The recent news that Red-backed Shrikes have bred in England for the second year running is particularly welcome. While it does not necessarily mean that the species is going to recolonise the country, it gives hope that we might see an increased number of successful nesting attempts in future years.
There was a time when the Red-backed Shrike, or ‘butcher-bird’ as it is sometimes known, was a common breeding species across much of the country. Bits of scrubby habitat, thick with bramble, hawthorn and blackthorn, were favoured for nesting, as were the newly established conifer blocks of the dry breckland soils. Victorian ornithologists were the first to note that Red-backed Shrike numbers were in decline, even though the species was still widespread as a summer-visiting breeder. During the 20th Century, however, the population collapsed and the loss of birds from previously favoured sites seemed relentless. As the numbers of breeding pairs shrank, so the population retreated to heathland habitats and their protective gorse. The last of these haunts was near Santon Downham in the brecks, where the last pair nested in 1990, the year I first moved to Norfolk.
The reasons behind the decline are thought to be linked to agricultural intensification, but egg-collecting almost certainly played a major part in the decline. The colourful and often variable eggs were particularly attractive to egg-collectors and as the birds became increasingly scarce, so the eggs became all the more prized. Although much less common today than it once was, egg-collecting still continues. For this reason, the shrikes nesting near Dartmoor have had to have round-the-clock protection. This highlights the dichotomy in our society; there are those who will selflessly give up their time to help protect and conserve rare species, acting as wardens, managing habitat and liaising with birdwatchers. Then there are those whose selfishness sees them take eggs and put the future of a species at risk, simply because they seek ownership over something that is not theirs to have.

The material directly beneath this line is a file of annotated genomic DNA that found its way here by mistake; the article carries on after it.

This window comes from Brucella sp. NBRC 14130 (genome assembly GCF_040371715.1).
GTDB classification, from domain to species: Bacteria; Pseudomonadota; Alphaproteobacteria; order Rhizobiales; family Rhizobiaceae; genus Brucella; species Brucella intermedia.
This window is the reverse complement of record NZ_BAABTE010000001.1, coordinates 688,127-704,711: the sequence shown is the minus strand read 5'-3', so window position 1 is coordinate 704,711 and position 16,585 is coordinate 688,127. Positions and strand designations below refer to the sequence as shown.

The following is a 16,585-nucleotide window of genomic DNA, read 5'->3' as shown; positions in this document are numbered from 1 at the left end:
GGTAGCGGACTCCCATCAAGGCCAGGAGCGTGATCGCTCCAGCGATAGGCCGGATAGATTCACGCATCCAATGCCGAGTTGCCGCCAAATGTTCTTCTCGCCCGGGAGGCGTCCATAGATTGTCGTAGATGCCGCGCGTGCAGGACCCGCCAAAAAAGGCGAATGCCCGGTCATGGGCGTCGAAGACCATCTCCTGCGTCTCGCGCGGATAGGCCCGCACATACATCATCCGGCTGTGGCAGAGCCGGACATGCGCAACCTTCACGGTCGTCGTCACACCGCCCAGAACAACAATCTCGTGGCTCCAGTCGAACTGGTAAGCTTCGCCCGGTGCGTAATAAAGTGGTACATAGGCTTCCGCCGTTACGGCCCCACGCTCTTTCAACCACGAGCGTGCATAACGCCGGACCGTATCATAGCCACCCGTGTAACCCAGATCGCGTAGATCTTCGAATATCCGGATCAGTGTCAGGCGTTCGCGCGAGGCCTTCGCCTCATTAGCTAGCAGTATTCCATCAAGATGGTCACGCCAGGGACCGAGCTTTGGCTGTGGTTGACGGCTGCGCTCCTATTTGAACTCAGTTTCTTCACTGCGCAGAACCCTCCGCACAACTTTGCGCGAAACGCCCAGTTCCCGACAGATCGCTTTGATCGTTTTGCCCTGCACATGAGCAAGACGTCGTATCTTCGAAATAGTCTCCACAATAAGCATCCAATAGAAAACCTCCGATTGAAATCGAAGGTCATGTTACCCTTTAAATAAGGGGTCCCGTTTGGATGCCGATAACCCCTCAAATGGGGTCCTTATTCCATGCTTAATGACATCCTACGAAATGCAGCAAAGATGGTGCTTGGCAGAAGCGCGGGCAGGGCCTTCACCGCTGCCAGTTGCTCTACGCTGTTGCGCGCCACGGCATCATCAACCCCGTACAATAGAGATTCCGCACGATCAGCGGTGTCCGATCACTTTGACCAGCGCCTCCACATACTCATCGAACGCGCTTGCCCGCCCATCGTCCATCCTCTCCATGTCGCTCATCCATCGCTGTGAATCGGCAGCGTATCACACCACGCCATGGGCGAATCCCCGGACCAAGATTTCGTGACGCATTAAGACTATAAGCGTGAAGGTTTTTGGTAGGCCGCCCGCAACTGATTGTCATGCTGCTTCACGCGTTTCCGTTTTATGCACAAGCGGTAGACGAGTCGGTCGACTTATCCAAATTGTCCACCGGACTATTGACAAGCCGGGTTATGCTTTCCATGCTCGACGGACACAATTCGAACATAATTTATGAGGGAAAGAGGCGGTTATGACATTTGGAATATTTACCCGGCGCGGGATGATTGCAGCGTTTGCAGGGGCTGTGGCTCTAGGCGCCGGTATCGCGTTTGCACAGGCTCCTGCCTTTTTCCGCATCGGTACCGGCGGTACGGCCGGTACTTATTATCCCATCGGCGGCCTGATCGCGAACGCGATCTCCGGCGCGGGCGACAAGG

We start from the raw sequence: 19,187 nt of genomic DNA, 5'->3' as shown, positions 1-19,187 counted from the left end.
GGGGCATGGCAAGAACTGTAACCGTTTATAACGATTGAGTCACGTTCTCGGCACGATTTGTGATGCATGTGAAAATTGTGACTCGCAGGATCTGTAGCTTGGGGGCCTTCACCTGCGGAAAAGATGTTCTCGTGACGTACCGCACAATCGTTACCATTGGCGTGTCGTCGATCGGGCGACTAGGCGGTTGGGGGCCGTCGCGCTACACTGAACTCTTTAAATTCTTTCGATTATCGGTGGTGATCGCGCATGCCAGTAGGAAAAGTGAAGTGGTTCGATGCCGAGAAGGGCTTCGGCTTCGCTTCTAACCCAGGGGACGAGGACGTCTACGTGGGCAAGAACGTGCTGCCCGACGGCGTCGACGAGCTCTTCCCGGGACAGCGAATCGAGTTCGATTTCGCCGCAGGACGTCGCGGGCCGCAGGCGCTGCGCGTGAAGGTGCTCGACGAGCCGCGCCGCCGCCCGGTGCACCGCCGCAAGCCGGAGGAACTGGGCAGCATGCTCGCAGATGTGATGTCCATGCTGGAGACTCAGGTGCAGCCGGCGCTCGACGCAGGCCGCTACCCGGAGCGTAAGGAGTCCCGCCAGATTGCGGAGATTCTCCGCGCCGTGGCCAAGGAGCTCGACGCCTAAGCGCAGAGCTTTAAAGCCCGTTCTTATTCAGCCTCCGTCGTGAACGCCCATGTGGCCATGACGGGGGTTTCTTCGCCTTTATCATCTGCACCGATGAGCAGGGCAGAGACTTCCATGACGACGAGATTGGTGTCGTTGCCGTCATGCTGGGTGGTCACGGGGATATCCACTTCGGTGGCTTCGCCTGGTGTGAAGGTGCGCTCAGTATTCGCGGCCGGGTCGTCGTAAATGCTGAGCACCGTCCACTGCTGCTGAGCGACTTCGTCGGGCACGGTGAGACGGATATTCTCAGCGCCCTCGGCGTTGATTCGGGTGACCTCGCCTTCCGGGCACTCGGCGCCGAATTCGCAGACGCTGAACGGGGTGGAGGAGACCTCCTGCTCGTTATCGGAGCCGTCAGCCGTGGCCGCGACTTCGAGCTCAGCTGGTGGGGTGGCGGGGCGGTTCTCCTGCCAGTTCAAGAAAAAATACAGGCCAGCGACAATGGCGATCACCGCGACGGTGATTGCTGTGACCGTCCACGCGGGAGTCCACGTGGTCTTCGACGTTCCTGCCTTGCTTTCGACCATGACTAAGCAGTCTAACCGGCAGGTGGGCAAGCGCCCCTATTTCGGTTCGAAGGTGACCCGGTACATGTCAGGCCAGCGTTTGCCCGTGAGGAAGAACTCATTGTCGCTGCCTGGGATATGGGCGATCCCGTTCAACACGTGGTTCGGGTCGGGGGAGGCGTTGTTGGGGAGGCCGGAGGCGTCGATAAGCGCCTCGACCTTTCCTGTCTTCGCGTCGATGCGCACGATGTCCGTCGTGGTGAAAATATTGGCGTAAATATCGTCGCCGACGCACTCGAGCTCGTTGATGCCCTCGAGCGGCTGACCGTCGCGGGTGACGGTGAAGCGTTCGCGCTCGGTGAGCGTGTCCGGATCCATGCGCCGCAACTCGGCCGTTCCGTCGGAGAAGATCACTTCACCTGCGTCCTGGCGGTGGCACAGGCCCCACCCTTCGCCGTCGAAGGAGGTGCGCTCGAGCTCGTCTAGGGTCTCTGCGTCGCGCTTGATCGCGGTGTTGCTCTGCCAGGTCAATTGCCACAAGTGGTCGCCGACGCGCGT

For me, the Red-backed Shrike remains a passage visitor. It is a bird I catch up with most autumns, usually in some scruffy bit of scrub on the coast. The ‘butcher bird’ is probably all the more special to me because I do not encounter it that often. Mind you, it is such a striking and charismatic species that, even if it were once again a common breeder, I am certain that it would still hold a special place in my affections. I guess you might be wondering about the ‘butcher bird’ tag. Well, this comes from the shrike’s habit of impaling prey items on thorns and barbed wire, maintaining a larder, much like an old-fashioned butcher’s shop window.